Yosemite visitors warned of rodent-borne illness
Park receives 4 million tourists a year from around the world
The rustic tent cabins of Yosemite National Park in California have become the scene of a public health crisis after two visitors died from a rodent-borne disease following overnight stays.
On Tuesday, park officials sent letters and emails to 1,700 visitors who stayed in some of the dwellings in June, July and August, warning them that they may have been exposed to the disease that also caused two other people to fall ill.
Those four people contracted hantavirus pulmonary syndrome after spending time in one of the 91 "Signature Tent Cabins" at Curry Village around the same time in June. The illness is spread by contact with rodent feces, urine and saliva, or by inhaling exposed airborne particles.
After the first death, the park sanitized the cabins and alerted the public through the media that the cause might have been diseased mice in the park.
However, officials did not know for sure the death was linked to Yosemite or the campsite until the U.S. Centers for Disease Control determined over the weekend that a second visitor, a resident of Pennsylvania, also had died.
Watching for illnesses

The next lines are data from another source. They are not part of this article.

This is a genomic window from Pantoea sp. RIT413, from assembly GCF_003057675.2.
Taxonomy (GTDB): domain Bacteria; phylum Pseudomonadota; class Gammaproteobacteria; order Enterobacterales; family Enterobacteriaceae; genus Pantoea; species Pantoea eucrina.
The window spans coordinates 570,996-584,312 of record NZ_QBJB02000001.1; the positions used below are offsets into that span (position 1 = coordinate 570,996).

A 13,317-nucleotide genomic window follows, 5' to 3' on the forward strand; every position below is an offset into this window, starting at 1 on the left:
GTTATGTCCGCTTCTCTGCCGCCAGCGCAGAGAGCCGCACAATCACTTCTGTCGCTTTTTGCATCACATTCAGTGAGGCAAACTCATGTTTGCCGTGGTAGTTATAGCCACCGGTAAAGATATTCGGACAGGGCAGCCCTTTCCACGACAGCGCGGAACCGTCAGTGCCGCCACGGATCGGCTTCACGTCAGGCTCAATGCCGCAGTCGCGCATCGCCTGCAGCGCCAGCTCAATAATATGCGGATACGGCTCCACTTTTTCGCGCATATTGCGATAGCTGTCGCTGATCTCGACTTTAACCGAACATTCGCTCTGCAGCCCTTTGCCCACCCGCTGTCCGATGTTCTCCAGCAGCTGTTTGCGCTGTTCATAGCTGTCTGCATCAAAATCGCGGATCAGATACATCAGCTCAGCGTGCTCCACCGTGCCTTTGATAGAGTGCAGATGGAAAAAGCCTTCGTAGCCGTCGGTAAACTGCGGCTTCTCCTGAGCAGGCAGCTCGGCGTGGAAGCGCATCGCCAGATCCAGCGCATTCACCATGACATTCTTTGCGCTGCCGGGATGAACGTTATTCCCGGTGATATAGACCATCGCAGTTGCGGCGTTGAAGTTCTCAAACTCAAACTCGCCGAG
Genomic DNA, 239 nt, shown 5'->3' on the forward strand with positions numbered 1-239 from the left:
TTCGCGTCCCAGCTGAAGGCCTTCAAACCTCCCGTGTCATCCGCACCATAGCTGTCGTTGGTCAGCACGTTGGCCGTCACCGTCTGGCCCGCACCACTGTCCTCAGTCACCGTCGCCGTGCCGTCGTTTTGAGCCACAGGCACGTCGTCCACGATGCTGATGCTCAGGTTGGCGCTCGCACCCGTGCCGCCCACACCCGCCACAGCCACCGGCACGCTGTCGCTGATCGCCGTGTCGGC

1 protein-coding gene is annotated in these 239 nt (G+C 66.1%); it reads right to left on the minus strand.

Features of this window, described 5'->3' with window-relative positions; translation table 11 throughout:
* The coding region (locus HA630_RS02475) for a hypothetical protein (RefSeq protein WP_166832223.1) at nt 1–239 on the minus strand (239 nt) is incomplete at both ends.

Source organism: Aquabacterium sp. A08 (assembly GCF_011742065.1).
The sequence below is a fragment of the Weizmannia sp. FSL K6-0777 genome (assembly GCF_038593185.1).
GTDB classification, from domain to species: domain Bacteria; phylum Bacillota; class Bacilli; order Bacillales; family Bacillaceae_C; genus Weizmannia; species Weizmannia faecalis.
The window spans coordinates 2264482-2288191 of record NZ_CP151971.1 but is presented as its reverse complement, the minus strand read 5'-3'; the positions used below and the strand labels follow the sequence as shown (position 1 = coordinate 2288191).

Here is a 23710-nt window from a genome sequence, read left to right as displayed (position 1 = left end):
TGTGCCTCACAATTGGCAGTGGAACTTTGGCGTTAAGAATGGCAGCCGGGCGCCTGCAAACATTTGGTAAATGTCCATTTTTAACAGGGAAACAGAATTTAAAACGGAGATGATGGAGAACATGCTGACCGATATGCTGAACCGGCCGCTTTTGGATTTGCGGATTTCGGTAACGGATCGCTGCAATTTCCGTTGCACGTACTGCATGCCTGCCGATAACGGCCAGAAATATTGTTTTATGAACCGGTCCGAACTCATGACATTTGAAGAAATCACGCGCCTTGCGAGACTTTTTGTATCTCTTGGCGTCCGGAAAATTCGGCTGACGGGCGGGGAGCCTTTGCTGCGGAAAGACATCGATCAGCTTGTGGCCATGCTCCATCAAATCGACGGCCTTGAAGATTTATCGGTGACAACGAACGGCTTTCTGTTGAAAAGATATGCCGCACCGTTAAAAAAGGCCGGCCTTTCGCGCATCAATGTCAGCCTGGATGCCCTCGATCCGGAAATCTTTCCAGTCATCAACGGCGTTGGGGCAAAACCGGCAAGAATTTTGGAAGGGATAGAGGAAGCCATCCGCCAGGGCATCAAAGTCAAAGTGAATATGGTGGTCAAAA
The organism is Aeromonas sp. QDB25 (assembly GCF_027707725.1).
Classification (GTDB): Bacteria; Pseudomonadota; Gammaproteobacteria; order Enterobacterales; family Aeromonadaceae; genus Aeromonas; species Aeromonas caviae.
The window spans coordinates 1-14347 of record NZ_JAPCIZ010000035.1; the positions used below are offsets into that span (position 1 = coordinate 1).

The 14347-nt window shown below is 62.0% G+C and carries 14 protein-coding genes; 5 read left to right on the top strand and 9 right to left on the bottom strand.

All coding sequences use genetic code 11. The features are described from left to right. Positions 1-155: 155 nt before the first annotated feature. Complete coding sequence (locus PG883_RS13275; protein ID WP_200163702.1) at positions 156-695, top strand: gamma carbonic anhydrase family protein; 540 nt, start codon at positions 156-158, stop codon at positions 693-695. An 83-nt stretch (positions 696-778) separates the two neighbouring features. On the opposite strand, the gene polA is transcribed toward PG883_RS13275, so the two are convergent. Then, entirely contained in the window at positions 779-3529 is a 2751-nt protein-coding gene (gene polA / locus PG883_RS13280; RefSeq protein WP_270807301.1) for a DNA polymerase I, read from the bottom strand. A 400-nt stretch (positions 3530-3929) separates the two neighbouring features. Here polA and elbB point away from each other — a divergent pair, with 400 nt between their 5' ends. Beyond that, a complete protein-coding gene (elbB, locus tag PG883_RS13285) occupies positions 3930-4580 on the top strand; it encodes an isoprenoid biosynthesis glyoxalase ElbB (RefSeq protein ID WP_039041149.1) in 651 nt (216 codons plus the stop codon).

After every park tragedy, officials stress that Yosemite is a wilderness area and with it come some dangers.
"We're very concerned about visitors and employees," park spokesman Scott Gediman said. "But we feel we are taking proactive steps in both cleaning the affected areas and in public education. But it's absolutely impossible to eliminate all risk."
On Sunday night, health officials with the National Park Service sent out an alert asking public health authorities to be on the watch for more potential rodent-related cases of acute respiratory failure.
Yosemite receives 4 million tourists a year from around the world, and national park officials were trying to determine if the warning should be expanded to include foreign countries.
The disease can incubate for up to six weeks before flu-like symptoms develop. It's fatal in 30 per cent of all cases, and there is no specific treatment. It is not spread human-to-human.
All the victims stayed in the cabins between June 10 and June 20, and all four known cases were contracted by people who stayed within 30 metres of each other but not necessarily in the same cabins.
A 37-year-old man from the San Francisco Bay area was the first person to die. Further details have not been released because of medical privacy laws.
Of the 587 documented U.S. cases since the virus was identified in 1993, about one-third proved fatal.
Deer mice were determined to be the main carriers of the virus, though other rodents can be infected, according to the CDC. Most of the cases occur in the West, though researchers are not sure why.
This year's deaths mark the first such fatalities of park visitors, although two others were stricken in a more remote area of the park in 2000 and 2010.